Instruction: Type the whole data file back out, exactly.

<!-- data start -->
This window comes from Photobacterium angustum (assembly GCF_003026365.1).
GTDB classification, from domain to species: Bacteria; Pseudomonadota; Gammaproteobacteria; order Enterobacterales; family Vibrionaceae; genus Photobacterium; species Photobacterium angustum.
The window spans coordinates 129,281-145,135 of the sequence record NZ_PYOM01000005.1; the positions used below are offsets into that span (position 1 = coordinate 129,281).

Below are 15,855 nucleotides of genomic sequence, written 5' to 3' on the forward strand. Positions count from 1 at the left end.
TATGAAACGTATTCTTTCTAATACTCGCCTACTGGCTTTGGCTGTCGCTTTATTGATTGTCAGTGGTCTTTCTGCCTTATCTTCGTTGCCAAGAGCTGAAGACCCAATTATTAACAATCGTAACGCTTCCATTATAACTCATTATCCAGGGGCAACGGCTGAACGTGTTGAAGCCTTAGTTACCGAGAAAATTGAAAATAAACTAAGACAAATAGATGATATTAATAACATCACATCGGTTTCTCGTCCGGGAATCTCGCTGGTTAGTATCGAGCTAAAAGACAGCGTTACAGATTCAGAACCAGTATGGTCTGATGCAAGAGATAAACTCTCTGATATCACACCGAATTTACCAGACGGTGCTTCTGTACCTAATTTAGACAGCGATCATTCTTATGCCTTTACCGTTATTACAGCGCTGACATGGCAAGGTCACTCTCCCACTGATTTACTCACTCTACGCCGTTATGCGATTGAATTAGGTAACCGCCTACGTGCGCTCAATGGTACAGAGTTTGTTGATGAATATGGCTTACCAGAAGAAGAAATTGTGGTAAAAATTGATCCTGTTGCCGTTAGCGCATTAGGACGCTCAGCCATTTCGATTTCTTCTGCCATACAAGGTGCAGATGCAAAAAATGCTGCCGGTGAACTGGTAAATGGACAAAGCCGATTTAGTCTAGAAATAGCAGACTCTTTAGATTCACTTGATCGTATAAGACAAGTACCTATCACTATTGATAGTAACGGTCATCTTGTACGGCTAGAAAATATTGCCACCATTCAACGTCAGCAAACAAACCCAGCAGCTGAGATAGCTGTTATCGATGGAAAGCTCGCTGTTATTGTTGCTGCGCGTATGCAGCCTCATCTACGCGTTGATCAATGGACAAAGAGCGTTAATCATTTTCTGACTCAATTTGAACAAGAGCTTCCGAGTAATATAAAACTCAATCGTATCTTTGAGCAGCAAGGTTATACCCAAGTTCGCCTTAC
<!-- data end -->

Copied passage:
This window comes from Photobacterium angustum (assembly GCF_003026365.1).
GTDB classification, from domain to species: Bacteria; Pseudomonadota; Gammaproteobacteria; order Enterobacterales; family Vibrionaceae; genus Photobacterium; species Photobacterium angustum.
The window spans coordinates 129,281-145,135 of the sequence record NZ_PYOM01000005.1; the positions used below are offsets into that span (position 1 = coordinate 129,281).

Below are 15,855 nucleotides of genomic sequence, written 5' to 3' on the forward strand. Positions count from 1 at the left end.
TATGAAACGTATTCTTTCTAATACTCGCCTACTGGCTTTGGCTGTCGCTTTATTGATTGTCAGTGGTCTTTCTGCCTTATCTTCGTTGCCAAGAGCTGAAGACCCAATTATTAACAATCGTAACGCTTCCATTATAACTCATTATCCAGGGGCAACGGCTGAACGTGTTGAAGCCTTAGTTACCGAGAAAATTGAAAATAAACTAAGACAAATAGATGATATTAATAACATCACATCGGTTTCTCGTCCGGGAATCTCGCTGGTTAGTATCGAGCTAAAAGACAGCGTTACAGATTCAGAACCAGTATGGTCTGATGCAAGAGATAAACTCTCTGATATCACACCGAATTTACCAGACGGTGCTTCTGTACCTAATTTAGACAGCGATCATTCTTATGCCTTTACCGTTATTACAGCGCTGACATGGCAAGGTCACTCTCCCACTGATTTACTCACTCTACGCCGTTATGCGATTGAATTAGGTAACCGCCTACGTGCGCTCAATGGTACAGAGTTTGTTGATGAATATGGCTTACCAGAAGAAGAAATTGTGGTAAAAATTGATCCTGTTGCCGTTAGCGCATTAGGACGCTCAGCCATTTCGATTTCTTCTGCCATACAAGGTGCAGATGCAAAAAATGCTGCCGGTGAACTGGTAAATGGACAAAGCCGATTTAGTCTAGAAATAGCAGACTCTTTAGATTCACTTGATCGTATAAGACAAGTACCTATCACTATTGATAGTAACGGTCATCTTGTACGGCTAGAAAATATTGCCACCATTCAACGTCAGCAAACAAACCCAGCAGCTGAGATAGCTGTTATCGATGGAAAGCTCGCTGTTATTGTTGCTGCGCGTATGCAGCCTCATCTACGCGTTGATCAATGGACAAAGAGCGTTAATCATTTTCTGACTCAATTTGAACAAGAGCTTCCGAGTAATATAAAACTCAATCGTATCTTTGAGCAGCAAGGTTATACCCAAGTTCGCCTTAC